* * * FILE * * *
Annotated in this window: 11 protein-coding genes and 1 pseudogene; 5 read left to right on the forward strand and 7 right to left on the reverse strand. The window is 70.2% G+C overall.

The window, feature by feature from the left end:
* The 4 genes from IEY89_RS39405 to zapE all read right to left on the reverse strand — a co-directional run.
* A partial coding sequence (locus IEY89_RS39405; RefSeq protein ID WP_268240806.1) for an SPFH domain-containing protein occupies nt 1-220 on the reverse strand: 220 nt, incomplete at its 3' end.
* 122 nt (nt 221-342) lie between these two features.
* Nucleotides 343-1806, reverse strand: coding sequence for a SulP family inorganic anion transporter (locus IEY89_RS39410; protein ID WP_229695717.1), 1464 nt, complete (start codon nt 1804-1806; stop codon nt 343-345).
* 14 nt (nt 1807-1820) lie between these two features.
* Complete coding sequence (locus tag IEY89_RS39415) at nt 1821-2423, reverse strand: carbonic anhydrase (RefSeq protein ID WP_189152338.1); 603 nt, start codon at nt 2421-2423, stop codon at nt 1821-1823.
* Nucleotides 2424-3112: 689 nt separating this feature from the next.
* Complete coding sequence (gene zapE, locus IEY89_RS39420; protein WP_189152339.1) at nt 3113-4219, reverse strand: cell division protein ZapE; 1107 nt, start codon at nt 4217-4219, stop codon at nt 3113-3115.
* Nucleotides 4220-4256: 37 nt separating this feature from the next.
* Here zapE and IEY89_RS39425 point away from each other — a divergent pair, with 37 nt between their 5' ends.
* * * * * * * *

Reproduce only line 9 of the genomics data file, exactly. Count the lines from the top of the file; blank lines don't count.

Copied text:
* Nucleotides 2424-3112: 689 nt separating this feature from the next.